Description: A nonexperimental descriptive study was conducted to determine the interrelatedness among coping strategies, humor and burnout among nursing education faculty. The conceptual framework of this study was based on the constructs of coping strategies and humor which were conceptualized as having a direct relationship to burnout. Areview of the literature concerning coping, humor and burnout supported this proposition and emphasized the need for empirical testing. Coping Humor Scale. Wavs of Coping Questionnaire and Maslach Burnout Inventory were the instruments used to measure the constructs. Academic history and demographic data sheets were also used. Hie instruments were mailed to 285 nursing faculty teaching in programs of nursing in the Dallas /Fort Worth, Texas area. The return rate for the mailing was 70.07%. Burnout among nursing education faculty showed a low degree of emotional exhaustion (54.8%), a low degree of depersonalization (84.7% and a low degree of personal accomplishment (60.7%). The findings did not reveal a high or low degree of burnout but rather a pattern of burnout suggestive of a different stage. Humor as a coping mechanism during stressful events was not frequently used. The highest proportion of nursing education faculty used distancing (46.53%) as a coping strategy. The second strategy used was planful problem solving (11.3%) with escape-avoidance used the least (3.34%). Multiple regression was used to test the research questions related to the predictor variables of coping, academic history and demographic data as they relate to each criterion variable of burnout. The use coping strategies (including humor) to predict various stages of burnout revealed only weak variable predictors. Academic history and demographic were also weak predictors for burnout.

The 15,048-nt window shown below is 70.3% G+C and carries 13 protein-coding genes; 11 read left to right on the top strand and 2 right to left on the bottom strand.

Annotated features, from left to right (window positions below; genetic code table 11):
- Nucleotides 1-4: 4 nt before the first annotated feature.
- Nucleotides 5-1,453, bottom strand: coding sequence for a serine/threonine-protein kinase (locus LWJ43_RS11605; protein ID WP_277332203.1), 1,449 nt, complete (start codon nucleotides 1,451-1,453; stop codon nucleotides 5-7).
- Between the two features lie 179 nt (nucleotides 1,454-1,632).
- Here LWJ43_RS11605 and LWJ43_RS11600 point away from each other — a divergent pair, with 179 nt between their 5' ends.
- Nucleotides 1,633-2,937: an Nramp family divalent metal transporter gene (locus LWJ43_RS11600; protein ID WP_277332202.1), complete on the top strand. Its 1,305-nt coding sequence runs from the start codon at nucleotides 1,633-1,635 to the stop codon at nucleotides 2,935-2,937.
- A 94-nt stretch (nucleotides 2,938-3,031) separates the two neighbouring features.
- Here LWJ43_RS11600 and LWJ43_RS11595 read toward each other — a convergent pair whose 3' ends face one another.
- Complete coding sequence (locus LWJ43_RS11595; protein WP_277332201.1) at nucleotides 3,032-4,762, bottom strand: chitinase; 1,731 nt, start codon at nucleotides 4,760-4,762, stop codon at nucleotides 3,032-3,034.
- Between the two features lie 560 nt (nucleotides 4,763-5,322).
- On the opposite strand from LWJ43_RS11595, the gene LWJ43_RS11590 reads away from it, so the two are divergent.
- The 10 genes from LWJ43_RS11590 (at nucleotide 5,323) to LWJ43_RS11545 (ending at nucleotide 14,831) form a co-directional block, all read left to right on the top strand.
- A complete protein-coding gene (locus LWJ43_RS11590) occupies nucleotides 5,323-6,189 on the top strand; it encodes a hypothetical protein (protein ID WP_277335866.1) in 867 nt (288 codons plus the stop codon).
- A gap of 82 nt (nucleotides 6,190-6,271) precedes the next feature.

Date: May 1996
Creator: Talbot, Laura A. (Laura Ann)
Partner: UNT Libraries

Relationship Between Coaches' Leadership Style and Burnout

Description: The purpose of the present study was to examine the relationship between leadership behavior and perceived burnout of coaches. Head coaches from high schools and from Southeast and Southwest Conference universities were included in the sample (N=302). Coaches completed the Maslach Burnout Inventory (MBI), Leader Behavior Description Questionnaire, Social Desirability Scale and a demographic data sheet. Coaches were separated into two leadership behavior groups and classified as Consideration or as Initiating Structure. It was predicted that coaches in the Consideration Group would have a higher level of perceived burnout. A multivariate analysis of variance was conducted and indicated significant differences in four subscales of the MBI. Specifically, coaches in the Consideration Group scored significantly higher in the frequency and intensity dimension of the emotional exhaustion and depersonalization subscales (p<.001).